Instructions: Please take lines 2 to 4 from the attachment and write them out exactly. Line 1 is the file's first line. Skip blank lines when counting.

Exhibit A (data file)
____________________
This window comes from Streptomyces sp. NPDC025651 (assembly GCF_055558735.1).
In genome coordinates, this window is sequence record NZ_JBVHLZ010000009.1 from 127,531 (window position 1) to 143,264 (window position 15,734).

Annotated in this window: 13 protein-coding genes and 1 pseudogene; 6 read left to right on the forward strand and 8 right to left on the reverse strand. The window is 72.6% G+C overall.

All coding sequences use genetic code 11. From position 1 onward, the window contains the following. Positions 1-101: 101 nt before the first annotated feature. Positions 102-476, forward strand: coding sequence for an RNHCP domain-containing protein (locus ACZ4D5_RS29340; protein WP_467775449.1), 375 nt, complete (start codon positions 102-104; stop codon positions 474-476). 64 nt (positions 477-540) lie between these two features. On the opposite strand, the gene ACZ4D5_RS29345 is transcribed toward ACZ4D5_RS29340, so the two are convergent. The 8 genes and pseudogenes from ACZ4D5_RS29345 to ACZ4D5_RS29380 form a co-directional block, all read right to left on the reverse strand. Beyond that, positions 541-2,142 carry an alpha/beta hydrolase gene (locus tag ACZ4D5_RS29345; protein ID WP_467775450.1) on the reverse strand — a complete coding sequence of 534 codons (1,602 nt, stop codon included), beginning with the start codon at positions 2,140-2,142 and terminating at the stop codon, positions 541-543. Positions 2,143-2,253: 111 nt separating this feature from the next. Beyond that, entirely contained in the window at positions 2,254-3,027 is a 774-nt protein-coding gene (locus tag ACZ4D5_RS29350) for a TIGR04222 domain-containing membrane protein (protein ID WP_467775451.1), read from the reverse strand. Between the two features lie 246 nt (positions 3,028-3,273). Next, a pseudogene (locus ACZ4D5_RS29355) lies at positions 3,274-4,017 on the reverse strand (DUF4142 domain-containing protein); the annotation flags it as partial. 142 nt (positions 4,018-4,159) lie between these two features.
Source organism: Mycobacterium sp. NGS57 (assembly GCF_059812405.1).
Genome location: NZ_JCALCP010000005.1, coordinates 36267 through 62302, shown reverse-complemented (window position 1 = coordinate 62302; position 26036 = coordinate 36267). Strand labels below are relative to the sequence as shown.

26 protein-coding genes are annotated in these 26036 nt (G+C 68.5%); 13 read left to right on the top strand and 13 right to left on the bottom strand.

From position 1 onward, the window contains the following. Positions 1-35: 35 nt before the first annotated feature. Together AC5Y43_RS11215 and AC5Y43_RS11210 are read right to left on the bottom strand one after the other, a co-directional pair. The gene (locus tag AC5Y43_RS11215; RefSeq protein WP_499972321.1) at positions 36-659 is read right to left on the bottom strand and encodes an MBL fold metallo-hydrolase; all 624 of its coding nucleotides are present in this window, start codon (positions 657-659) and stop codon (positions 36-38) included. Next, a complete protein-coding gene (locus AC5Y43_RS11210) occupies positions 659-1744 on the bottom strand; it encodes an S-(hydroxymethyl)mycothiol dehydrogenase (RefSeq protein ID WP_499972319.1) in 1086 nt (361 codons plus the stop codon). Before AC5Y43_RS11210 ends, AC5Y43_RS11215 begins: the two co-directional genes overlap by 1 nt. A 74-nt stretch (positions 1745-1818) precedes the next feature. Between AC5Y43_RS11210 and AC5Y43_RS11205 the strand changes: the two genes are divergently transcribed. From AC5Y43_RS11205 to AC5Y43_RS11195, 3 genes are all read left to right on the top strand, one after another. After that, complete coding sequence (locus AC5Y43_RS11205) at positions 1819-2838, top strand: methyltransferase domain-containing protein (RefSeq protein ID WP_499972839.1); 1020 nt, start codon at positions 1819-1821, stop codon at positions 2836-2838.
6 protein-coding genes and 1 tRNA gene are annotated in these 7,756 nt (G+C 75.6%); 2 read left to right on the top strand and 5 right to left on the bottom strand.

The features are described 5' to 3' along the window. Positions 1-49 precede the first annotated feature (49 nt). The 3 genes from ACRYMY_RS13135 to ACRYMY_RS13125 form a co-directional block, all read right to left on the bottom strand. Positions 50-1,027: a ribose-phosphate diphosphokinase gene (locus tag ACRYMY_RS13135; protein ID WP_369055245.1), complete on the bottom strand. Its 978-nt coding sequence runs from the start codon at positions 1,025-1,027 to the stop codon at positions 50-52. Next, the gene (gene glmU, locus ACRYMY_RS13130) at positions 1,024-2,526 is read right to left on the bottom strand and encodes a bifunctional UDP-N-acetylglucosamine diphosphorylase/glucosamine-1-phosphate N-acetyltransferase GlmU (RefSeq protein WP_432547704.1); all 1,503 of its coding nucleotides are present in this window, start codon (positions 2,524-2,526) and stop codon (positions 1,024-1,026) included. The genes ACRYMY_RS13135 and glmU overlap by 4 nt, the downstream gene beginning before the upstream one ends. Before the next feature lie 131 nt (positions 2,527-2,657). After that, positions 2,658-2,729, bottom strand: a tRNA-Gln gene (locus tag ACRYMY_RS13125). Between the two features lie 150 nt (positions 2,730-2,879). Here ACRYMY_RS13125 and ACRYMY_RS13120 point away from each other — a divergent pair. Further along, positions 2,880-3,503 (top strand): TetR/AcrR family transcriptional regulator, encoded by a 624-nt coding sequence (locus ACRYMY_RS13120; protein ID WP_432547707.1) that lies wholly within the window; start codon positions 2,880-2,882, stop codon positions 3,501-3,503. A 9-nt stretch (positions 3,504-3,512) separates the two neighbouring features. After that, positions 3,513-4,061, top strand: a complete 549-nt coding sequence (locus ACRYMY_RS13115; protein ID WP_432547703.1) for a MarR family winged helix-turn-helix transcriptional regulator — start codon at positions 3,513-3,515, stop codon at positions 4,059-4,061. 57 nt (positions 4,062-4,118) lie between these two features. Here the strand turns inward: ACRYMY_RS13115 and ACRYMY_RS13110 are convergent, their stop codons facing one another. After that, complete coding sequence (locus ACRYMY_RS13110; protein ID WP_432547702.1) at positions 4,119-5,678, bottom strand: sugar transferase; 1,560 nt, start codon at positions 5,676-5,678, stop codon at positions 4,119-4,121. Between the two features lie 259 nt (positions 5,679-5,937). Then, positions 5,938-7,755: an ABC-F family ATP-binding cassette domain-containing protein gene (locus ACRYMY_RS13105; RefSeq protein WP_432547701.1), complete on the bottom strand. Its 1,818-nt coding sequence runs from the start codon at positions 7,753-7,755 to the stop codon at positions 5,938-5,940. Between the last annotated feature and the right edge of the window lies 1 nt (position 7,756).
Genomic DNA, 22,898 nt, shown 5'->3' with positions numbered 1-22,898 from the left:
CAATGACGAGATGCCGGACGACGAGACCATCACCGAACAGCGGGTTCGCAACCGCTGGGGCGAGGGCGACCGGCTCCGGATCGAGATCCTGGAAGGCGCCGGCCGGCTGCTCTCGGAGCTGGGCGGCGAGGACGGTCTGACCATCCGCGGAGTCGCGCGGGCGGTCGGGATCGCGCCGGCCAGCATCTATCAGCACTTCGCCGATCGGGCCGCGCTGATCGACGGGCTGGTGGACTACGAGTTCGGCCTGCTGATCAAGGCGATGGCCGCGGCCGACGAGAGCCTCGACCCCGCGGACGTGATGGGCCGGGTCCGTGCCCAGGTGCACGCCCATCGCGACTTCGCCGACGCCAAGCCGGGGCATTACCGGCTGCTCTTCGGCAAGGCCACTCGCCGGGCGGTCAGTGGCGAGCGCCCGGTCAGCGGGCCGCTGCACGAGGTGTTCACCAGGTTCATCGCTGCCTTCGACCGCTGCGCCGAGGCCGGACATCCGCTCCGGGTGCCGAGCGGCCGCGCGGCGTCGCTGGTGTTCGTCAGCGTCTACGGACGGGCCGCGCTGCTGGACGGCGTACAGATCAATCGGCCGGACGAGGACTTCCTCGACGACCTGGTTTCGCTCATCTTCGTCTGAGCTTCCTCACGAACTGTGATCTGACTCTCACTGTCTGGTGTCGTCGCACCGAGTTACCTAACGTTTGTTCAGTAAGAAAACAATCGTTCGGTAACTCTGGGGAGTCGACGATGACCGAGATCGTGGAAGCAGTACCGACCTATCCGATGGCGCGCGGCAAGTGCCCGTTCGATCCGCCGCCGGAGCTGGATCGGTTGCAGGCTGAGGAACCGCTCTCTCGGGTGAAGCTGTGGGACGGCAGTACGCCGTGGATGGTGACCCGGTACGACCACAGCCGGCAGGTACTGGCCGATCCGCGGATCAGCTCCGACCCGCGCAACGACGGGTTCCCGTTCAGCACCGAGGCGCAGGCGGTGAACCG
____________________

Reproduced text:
In genome coordinates, this window is sequence record NZ_JBVHLZ010000009.1 from 127,531 (window position 1) to 143,264 (window position 15,734).

Annotated in this window: 13 protein-coding genes and 1 pseudogene; 6 read left to right on the forward strand and 8 right to left on the reverse strand. The window is 72.6% G+C overall.

All coding sequences use genetic code 11. From position 1 onward, the window contains the following. Positions 1-101: 101 nt before the first annotated feature. Positions 102-476, forward strand: coding sequence for an RNHCP domain-containing protein (locus ACZ4D5_RS29340; protein WP_467775449.1), 375 nt, complete (start codon positions 102-104; stop codon positions 474-476). 64 nt (positions 477-540) lie between these two features. On the opposite strand, the gene ACZ4D5_RS29345 is transcribed toward ACZ4D5_RS29340, so the two are convergent. The 8 genes and pseudogenes from ACZ4D5_RS29345 to ACZ4D5_RS29380 form a co-directional block, all read right to left on the reverse strand. Beyond that, positions 541-2,142 carry an alpha/beta hydrolase gene (locus tag ACZ4D5_RS29345; protein ID WP_467775450.1) on the reverse strand — a complete coding sequence of 534 codons (1,602 nt, stop codon included), beginning with the start codon at positions 2,140-2,142 and terminating at the stop codon, positions 541-543. Positions 2,143-2,253: 111 nt separating this feature from the next. Beyond that, entirely contained in the window at positions 2,254-3,027 is a 774-nt protein-coding gene (locus tag ACZ4D5_RS29350) for a TIGR04222 domain-containing membrane protein (protein ID WP_467775451.1), read from the reverse strand. Between the two features lie 246 nt (positions 3,028-3,273). Next, a pseudogene (locus ACZ4D5_RS29355) lies at positions 3,274-4,017 on the reverse strand (DUF4142 domain-containing protein); the annotation flags it as partial. 142 nt (positions 4,018-4,159) lie between these two features.